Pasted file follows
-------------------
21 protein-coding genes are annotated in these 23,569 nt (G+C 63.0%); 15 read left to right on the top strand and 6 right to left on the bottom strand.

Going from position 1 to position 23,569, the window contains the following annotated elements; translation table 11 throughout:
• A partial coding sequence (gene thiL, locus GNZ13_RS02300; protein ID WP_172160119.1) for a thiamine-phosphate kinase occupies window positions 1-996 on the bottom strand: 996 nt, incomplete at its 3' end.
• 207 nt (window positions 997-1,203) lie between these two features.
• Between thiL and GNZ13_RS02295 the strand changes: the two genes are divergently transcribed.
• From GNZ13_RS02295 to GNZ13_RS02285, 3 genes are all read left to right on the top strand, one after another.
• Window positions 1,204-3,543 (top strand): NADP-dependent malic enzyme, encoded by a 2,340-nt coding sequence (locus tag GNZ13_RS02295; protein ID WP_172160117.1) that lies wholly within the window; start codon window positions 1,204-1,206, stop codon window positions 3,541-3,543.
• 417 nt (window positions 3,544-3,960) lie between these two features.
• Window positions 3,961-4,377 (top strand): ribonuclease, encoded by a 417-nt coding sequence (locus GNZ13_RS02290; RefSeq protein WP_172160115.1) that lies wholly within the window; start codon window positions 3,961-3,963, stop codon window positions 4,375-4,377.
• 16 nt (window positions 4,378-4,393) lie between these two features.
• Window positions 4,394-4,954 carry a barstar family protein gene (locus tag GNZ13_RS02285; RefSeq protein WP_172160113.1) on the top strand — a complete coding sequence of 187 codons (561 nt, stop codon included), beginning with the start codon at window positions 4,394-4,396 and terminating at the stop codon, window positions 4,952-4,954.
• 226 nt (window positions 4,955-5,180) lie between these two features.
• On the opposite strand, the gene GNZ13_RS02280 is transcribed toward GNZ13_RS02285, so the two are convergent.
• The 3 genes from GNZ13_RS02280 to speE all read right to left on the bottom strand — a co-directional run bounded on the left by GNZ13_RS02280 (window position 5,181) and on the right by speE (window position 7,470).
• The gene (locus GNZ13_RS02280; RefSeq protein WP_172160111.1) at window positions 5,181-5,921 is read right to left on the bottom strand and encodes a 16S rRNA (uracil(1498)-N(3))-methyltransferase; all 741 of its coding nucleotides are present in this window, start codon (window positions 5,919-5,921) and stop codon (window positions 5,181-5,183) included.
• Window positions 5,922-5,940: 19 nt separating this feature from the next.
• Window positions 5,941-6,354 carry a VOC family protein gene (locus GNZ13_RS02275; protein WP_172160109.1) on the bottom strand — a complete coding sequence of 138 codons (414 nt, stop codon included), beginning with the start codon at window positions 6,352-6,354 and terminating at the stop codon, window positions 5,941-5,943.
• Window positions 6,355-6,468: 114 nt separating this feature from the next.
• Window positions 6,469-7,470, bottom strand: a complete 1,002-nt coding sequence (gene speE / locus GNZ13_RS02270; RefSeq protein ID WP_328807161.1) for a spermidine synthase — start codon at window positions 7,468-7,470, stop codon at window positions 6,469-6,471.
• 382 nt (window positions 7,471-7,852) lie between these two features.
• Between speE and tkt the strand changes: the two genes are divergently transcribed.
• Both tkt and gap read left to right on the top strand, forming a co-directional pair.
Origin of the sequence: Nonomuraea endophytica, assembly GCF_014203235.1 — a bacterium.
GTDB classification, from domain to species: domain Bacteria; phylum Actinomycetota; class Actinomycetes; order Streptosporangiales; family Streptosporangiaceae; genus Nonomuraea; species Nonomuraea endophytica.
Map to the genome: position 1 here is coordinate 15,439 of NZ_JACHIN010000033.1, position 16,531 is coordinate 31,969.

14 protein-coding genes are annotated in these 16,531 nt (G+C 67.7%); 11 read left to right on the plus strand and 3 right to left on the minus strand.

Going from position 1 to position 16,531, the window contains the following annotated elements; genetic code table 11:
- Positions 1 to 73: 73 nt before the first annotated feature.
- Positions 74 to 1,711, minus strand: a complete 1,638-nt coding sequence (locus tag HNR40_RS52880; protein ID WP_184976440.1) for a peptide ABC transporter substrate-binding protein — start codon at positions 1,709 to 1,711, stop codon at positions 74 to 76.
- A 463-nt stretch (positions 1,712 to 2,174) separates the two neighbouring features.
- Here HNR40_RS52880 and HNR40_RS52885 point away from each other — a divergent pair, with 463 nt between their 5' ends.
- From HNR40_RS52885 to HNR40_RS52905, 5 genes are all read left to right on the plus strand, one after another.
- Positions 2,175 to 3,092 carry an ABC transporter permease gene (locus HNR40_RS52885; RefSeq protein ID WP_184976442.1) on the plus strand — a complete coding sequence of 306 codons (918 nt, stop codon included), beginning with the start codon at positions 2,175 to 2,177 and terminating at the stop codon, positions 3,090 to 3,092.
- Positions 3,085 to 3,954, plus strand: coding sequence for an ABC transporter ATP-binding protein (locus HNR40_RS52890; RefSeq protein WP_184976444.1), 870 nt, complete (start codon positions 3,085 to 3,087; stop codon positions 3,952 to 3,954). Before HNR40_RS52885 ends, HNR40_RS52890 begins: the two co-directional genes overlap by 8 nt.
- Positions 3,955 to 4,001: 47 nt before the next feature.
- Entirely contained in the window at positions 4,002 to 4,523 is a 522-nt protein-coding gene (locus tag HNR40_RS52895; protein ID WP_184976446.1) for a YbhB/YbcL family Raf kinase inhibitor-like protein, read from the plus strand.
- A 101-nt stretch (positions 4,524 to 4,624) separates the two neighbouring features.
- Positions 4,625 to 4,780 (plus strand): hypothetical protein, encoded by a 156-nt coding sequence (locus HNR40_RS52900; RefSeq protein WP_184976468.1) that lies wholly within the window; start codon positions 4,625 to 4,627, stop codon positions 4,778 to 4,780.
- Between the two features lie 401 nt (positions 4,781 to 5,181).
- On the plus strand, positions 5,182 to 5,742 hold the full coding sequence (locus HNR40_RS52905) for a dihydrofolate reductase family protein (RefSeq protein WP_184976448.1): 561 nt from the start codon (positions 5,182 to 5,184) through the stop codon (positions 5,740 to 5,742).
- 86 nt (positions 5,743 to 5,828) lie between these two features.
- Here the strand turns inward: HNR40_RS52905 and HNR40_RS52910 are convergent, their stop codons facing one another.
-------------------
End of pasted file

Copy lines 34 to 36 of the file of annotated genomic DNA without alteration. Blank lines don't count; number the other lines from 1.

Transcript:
- Positions 3,085 to 3,954, plus strand: coding sequence for an ABC transporter ATP-binding protein (locus HNR40_RS52890; RefSeq protein WP_184976444.1), 870 nt, complete (start codon positions 3,085 to 3,087; stop codon positions 3,952 to 3,954). Before HNR40_RS52885 ends, HNR40_RS52890 begins: the two co-directional genes overlap by 8 nt.
- Positions 3,955 to 4,001: 47 nt before the next feature.
- Entirely contained in the window at positions 4,002 to 4,523 is a 522-nt protein-coding gene (locus tag HNR40_RS52895; protein ID WP_184976446.1) for a YbhB/YbcL family Raf kinase inhibitor-like protein, read from the plus strand.